A paper published today in Geophysical Research Letters finds that even under the most exaggerated "strongest" forcing scenario simulated by climate models, the Arctic "becomes summer ice-free by the end of the 21st century and year-round ice-free by the end of the 23rd century." Leaving aside that climate models offer little more than simulating a random walk, many alarmist climate scientists have had no shame from incorrectly predicting a year-round ice-free Arctic many times in the past or within the next two years.
Implications of Arctic sea ice changes for North Atlantic deep convection and the meridional overturning circulation in CCSM4-CMIP5 simulations
M. M. Holland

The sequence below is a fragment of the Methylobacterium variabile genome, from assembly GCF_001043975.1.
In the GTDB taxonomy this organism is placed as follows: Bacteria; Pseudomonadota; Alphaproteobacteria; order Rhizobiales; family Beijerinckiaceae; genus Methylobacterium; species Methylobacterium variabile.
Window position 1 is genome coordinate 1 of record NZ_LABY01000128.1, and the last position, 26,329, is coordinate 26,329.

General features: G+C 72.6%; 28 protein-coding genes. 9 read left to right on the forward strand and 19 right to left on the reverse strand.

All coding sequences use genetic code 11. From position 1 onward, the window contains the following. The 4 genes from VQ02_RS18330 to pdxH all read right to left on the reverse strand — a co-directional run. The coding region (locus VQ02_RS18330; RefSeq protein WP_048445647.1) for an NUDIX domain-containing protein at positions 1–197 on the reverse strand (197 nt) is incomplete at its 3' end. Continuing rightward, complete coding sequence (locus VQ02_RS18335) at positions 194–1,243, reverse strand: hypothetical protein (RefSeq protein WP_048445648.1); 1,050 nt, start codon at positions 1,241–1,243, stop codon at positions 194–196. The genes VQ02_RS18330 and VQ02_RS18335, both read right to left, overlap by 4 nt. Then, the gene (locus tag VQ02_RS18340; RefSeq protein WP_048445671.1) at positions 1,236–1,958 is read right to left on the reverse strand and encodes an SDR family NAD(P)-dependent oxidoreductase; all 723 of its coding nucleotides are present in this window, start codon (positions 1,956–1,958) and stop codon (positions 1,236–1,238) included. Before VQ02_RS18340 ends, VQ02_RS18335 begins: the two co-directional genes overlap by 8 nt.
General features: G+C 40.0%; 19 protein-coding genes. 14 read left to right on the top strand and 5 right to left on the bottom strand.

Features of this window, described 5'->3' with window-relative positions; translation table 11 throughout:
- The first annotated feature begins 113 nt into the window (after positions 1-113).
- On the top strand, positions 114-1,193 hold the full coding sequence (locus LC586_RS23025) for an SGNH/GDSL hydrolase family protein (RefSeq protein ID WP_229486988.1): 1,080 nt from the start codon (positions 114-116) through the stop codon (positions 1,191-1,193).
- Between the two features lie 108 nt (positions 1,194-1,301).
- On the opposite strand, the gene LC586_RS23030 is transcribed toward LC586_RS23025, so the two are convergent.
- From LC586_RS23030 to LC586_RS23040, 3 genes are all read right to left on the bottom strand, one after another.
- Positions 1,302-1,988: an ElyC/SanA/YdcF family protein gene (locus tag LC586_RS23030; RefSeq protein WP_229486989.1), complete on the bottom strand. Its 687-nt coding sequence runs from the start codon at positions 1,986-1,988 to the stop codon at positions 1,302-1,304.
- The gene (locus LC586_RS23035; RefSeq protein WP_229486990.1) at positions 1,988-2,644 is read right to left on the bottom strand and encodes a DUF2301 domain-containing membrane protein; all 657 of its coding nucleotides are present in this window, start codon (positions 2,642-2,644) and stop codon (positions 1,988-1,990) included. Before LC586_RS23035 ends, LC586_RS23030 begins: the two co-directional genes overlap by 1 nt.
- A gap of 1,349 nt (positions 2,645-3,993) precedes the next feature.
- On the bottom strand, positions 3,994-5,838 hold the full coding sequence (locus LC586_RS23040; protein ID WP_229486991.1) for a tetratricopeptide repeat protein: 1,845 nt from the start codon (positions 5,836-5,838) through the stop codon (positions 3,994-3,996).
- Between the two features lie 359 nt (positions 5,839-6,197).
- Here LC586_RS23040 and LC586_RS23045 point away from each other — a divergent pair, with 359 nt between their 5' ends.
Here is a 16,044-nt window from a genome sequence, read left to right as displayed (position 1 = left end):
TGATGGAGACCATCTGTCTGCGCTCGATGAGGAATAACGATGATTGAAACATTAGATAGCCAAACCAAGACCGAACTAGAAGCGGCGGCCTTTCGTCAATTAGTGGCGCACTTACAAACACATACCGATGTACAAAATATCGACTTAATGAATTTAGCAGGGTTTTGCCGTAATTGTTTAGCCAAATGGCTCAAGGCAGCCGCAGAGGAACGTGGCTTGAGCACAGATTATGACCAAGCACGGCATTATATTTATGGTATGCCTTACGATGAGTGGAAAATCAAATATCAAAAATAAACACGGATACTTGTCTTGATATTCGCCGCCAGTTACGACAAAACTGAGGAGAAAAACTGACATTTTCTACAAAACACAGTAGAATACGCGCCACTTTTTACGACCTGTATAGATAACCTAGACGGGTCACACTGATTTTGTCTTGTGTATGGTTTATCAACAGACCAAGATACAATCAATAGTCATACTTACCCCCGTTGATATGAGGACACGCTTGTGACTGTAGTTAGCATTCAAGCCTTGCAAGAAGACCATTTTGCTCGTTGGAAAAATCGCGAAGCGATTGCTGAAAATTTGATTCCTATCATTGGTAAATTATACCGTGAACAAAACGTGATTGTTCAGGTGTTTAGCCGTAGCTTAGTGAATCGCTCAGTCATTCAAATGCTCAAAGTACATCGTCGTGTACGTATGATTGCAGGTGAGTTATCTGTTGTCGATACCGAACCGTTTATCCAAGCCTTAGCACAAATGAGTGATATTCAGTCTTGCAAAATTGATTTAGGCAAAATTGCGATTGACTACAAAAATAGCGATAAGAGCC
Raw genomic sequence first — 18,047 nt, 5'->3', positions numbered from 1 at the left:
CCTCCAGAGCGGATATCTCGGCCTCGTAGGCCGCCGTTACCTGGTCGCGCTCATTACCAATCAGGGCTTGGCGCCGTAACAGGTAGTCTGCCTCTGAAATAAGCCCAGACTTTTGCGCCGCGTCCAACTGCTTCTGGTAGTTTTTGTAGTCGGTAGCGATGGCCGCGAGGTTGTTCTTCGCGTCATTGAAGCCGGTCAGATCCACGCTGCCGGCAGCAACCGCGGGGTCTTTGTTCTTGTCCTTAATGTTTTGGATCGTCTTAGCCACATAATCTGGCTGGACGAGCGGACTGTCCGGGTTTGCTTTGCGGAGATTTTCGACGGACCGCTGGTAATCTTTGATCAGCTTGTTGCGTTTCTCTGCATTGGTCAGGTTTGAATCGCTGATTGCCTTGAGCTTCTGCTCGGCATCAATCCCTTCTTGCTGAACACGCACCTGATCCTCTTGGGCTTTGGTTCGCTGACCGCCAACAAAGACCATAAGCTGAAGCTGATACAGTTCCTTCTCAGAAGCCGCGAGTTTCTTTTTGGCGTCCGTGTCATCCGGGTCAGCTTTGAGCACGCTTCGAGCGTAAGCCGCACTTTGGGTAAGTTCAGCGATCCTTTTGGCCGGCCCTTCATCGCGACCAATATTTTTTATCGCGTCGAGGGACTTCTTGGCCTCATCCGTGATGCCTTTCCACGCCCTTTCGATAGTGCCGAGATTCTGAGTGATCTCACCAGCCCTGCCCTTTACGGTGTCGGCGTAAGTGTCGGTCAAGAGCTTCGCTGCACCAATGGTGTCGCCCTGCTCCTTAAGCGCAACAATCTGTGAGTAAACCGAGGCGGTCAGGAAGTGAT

Abstract: Using CCSM4 climate simulations for 1850–2300 with four different future forcing scenarios, we show that the maximum strength of the Atlantic meridional overturning circulation (MOC) decreases proportionally to the applied CO2 forcing. This weakening of the overturning is caused by a reduction or shut down of North Atlantic (NA) deep convection due to a surface freshening. In the Labrador Sea, the surface freshening is caused by strongly increased liquid freshwater exports from the Arctic, which are largely due to the decrease in the Arctic sea ice cover. In the strongest forcing scenario (RCP8.5), the Arctic becomes summer ice-free by the end of the 21st century and year-round ice-free by the end of the 23rd century. As a result of the associated freshening, all NA deep convection ceases by 2145, which leads to a 72% (18 Sv) decrease of the MOC strength by the end of the simulation in 2300.